We have all built them as children; those shantytown assemblages like the poverty-stricken and make-shift huts constructed by corrugated debris gathered from refuse and discarded materials, flimsy and ready to collapse, if not by architectural fault lines, then certainly from the sudden and malicious puff of air emitted by one’s younger brother or sister tiptoeing up from behind in a sneak attack. The House of Cards — they test the dexterity and patience of one’s character, and simultaneously represent anything built on a precarious foundation, including business ventures, family relationships, and of life itself.
For the Federal employee or the U.S. Postal worker who suffers from a medical condition, such that the medical condition begins to impact one’s ability and capacity to perform the essential elements of one’s Federal or Postal positional duties, the concept of a House of Cards can become quite personal, and in the modern proverbial metaphor, “hit close to home”.
Daily, the precarious and tenuous state of one’s employment status is tested by sudden and unexpected winds of fate, by sneak attacks and underhanded methods of operational malice. A sudden stir of the atmosphere, a deliberate act of adversity, or the unsuspected whisper of undermining; they all amount to the same: an attempt to further weaken the foundations which were already being tested.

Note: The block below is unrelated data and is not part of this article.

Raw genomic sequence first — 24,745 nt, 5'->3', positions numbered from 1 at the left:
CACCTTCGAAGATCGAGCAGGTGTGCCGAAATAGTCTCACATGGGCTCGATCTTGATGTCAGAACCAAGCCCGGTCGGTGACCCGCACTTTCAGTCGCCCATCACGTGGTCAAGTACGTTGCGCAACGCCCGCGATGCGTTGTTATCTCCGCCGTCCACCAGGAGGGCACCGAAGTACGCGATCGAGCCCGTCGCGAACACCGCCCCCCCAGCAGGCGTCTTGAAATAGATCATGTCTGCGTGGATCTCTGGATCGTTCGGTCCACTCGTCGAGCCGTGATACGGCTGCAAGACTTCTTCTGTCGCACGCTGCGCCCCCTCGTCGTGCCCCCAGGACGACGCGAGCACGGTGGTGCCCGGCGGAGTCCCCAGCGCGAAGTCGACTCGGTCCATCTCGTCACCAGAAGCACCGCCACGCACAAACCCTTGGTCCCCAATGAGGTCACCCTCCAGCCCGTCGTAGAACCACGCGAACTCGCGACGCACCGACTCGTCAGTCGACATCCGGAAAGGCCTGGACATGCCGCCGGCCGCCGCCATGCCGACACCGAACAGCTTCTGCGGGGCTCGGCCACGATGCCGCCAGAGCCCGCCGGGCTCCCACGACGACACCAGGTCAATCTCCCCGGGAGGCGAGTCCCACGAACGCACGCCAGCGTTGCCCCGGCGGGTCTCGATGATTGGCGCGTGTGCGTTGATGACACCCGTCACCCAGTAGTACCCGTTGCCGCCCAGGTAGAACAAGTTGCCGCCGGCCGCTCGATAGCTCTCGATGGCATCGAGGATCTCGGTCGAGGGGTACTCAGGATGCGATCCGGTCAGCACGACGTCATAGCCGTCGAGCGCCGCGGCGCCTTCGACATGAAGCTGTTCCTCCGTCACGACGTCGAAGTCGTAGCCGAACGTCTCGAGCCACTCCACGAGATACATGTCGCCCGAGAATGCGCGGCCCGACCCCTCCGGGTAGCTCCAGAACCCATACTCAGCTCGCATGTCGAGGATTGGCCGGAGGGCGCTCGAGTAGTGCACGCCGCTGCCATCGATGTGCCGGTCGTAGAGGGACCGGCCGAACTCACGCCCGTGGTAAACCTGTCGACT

The option the Federal or Postal employee needs to consider, is to file for Federal Disability Retirement benefits through the U.S. Office of Personnel Management, whether under FERS, CSRS or CSRS Offset, because if the foundation of one’s life has already become shaky, the fall itself is an inevitability when confronted by the vast behemoth of the Federal agency or the U.S. Postal Service.
Just as 2 out of the 3 little pigs came to understand and appreciate the necessity of a firm foundation, so the Federal or Postal employee should see the wisdom in fleeing from under the House of Cards, and consider filing for Federal OPM Disability Retirement benefits; for, they ran to the third when they could, and lucky for them, the Big Bad Wolf could not get to them — at least not in some versions of the tale.
Robert R. McGill, Esquire